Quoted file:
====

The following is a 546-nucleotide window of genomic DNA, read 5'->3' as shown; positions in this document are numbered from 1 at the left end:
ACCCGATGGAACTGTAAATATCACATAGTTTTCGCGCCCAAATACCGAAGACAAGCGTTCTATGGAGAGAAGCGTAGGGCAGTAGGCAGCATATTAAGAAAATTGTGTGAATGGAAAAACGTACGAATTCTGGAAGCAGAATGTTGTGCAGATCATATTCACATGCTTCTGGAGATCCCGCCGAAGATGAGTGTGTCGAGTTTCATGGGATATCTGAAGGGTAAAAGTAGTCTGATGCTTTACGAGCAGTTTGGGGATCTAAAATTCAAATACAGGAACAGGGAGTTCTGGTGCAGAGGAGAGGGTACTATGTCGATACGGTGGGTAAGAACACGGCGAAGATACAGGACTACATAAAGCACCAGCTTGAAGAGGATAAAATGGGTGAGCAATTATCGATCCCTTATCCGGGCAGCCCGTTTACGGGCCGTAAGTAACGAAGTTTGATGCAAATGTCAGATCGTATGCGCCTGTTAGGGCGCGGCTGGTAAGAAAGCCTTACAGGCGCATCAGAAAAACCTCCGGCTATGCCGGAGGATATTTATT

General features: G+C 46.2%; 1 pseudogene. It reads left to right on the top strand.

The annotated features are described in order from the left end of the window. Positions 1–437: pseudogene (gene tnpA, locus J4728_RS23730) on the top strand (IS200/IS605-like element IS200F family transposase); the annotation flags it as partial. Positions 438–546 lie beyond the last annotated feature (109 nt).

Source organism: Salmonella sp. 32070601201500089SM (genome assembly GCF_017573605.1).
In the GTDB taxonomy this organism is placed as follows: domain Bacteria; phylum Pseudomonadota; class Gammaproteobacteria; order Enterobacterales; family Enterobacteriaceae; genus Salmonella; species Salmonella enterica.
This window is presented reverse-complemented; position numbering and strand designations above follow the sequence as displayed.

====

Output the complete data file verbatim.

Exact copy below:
The following is a 546-nucleotide window of genomic DNA, read 5'->3' as shown; positions in this document are numbered from 1 at the left end:
ACCCGATGGAACTGTAAATATCACATAGTTTTCGCGCCCAAATACCGAAGACAAGCGTTCTATGGAGAGAAGCGTAGGGCAGTAGGCAGCATATTAAGAAAATTGTGTGAATGGAAAAACGTACGAATTCTGGAAGCAGAATGTTGTGCAGATCATATTCACATGCTTCTGGAGATCCCGCCGAAGATGAGTGTGTCGAGTTTCATGGGATATCTGAAGGGTAAAAGTAGTCTGATGCTTTACGAGCAGTTTGGGGATCTAAAATTCAAATACAGGAACAGGGAGTTCTGGTGCAGAGGAGAGGGTACTATGTCGATACGGTGGGTAAGAACACGGCGAAGATACAGGACTACATAAAGCACCAGCTTGAAGAGGATAAAATGGGTGAGCAATTATCGATCCCTTATCCGGGCAGCCCGTTTACGGGCCGTAAGTAACGAAGTTTGATGCAAATGTCAGATCGTATGCGCCTGTTAGGGCGCGGCTGGTAAGAAAGCCTTACAGGCGCATCAGAAAAACCTCCGGCTATGCCGGAGGATATTTATT

General features: G+C 46.2%; 1 pseudogene. It reads left to right on the top strand.

The annotated features are described in order from the left end of the window. Positions 1–437: pseudogene (gene tnpA, locus J4728_RS23730) on the top strand (IS200/IS605-like element IS200F family transposase); the annotation flags it as partial. Positions 438–546 lie beyond the last annotated feature (109 nt).

Source organism: Salmonella sp. 32070601201500089SM (genome assembly GCF_017573605.1).
In the GTDB taxonomy this organism is placed as follows: domain Bacteria; phylum Pseudomonadota; class Gammaproteobacteria; order Enterobacterales; family Enterobacteriaceae; genus Salmonella; species Salmonella enterica.
This window is presented reverse-complemented; position numbering and strand designations above follow the sequence as displayed.